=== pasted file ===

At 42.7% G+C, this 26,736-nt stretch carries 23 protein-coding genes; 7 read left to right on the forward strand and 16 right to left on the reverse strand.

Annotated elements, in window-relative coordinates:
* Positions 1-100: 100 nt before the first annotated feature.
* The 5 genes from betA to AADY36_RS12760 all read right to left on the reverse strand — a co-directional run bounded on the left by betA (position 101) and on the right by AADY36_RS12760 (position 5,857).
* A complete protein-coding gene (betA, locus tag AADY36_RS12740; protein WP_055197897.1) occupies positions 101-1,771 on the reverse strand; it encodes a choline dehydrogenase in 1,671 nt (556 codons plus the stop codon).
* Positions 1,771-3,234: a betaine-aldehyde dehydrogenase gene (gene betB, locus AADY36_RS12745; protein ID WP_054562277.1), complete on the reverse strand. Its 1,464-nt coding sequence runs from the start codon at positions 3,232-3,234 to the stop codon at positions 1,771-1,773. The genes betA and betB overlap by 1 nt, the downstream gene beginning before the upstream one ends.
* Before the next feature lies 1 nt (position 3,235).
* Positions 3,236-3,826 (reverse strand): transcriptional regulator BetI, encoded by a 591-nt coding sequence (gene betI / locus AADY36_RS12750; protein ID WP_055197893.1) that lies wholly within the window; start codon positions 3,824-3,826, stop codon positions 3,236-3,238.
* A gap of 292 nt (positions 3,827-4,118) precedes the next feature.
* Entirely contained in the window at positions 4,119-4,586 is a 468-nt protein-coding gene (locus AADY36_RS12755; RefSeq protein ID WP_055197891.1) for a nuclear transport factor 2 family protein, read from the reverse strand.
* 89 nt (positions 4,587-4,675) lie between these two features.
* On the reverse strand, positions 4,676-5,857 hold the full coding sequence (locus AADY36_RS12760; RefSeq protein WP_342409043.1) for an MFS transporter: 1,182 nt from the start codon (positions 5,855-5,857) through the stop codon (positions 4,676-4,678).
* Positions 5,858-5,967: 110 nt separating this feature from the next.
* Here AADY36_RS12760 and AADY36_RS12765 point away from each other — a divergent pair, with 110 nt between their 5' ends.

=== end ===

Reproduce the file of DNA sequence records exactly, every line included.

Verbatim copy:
At 42.7% G+C, this 26,736-nt stretch carries 23 protein-coding genes; 7 read left to right on the forward strand and 16 right to left on the reverse strand.

Annotated elements, in window-relative coordinates:
* Positions 1-100: 100 nt before the first annotated feature.
* The 5 genes from betA to AADY36_RS12760 all read right to left on the reverse strand — a co-directional run bounded on the left by betA (position 101) and on the right by AADY36_RS12760 (position 5,857).
* A complete protein-coding gene (betA, locus tag AADY36_RS12740; protein WP_055197897.1) occupies positions 101-1,771 on the reverse strand; it encodes a choline dehydrogenase in 1,671 nt (556 codons plus the stop codon).
* Positions 1,771-3,234: a betaine-aldehyde dehydrogenase gene (gene betB, locus AADY36_RS12745; protein ID WP_054562277.1), complete on the reverse strand. Its 1,464-nt coding sequence runs from the start codon at positions 3,232-3,234 to the stop codon at positions 1,771-1,773. The genes betA and betB overlap by 1 nt, the downstream gene beginning before the upstream one ends.
* Before the next feature lies 1 nt (position 3,235).
* Positions 3,236-3,826 (reverse strand): transcriptional regulator BetI, encoded by a 591-nt coding sequence (gene betI / locus AADY36_RS12750; protein ID WP_055197893.1) that lies wholly within the window; start codon positions 3,824-3,826, stop codon positions 3,236-3,238.
* A gap of 292 nt (positions 3,827-4,118) precedes the next feature.
* Entirely contained in the window at positions 4,119-4,586 is a 468-nt protein-coding gene (locus AADY36_RS12755; RefSeq protein ID WP_055197891.1) for a nuclear transport factor 2 family protein, read from the reverse strand.
* 89 nt (positions 4,587-4,675) lie between these two features.
* On the reverse strand, positions 4,676-5,857 hold the full coding sequence (locus AADY36_RS12760; RefSeq protein WP_342409043.1) for an MFS transporter: 1,182 nt from the start codon (positions 5,855-5,857) through the stop codon (positions 4,676-4,678).
* Positions 5,858-5,967: 110 nt separating this feature from the next.
* Here AADY36_RS12760 and AADY36_RS12765 point away from each other — a divergent pair, with 110 nt between their 5' ends.